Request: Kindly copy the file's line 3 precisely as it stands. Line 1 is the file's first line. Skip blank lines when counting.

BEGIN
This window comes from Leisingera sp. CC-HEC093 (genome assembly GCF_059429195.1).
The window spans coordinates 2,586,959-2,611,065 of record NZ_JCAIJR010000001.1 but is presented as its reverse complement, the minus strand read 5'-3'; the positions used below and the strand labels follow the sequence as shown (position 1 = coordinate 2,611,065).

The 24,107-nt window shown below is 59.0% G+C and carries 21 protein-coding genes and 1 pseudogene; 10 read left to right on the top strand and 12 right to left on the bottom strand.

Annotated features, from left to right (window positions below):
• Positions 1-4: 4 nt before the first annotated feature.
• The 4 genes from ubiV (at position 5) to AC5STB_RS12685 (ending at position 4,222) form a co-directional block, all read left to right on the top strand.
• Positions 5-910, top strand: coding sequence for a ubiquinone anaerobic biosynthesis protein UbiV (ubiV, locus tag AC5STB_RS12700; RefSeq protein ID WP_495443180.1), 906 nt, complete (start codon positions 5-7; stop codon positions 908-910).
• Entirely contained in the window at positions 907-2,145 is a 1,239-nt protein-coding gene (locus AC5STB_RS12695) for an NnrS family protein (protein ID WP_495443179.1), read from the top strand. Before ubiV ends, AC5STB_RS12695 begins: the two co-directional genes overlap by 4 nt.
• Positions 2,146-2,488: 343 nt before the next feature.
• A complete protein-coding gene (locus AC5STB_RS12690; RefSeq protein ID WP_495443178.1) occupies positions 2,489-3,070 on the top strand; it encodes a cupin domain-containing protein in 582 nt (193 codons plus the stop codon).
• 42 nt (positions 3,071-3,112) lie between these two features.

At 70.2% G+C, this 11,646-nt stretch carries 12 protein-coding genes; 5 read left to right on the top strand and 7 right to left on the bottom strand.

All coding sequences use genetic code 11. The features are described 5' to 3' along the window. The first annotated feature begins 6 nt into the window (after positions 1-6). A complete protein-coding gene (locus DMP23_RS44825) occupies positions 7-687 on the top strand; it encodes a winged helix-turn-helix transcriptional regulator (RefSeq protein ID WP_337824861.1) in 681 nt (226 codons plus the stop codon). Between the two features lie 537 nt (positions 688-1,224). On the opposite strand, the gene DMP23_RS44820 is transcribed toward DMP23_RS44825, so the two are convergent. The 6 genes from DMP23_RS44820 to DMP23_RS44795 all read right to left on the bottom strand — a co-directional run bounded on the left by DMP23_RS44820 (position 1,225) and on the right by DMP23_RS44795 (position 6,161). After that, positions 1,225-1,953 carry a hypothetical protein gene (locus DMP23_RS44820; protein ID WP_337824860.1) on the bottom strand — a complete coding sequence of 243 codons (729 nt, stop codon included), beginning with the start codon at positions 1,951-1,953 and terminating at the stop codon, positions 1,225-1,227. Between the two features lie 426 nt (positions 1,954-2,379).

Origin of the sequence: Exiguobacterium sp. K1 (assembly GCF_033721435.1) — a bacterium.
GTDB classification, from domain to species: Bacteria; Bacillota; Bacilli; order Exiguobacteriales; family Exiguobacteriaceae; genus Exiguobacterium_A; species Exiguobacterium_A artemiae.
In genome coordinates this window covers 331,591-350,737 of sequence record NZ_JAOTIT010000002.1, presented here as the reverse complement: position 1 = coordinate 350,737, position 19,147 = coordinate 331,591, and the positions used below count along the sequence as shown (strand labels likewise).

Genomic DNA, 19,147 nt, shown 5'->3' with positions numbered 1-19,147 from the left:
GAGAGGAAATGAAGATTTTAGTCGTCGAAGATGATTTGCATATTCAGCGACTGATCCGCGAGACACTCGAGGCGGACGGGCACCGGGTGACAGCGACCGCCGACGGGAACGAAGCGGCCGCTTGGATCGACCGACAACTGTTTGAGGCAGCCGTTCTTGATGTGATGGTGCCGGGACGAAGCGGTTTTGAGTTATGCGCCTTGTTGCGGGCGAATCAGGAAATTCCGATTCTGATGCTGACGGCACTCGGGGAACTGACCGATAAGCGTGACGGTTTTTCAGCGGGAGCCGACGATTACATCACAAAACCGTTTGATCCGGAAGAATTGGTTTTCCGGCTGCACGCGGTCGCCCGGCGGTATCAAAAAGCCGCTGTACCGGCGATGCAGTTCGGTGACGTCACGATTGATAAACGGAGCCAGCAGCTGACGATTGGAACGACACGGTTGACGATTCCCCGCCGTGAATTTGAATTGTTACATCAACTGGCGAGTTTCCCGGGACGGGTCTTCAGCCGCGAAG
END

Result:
The 24,107-nt window shown below is 59.0% G+C and carries 21 protein-coding genes and 1 pseudogene; 10 read left to right on the top strand and 12 right to left on the bottom strand.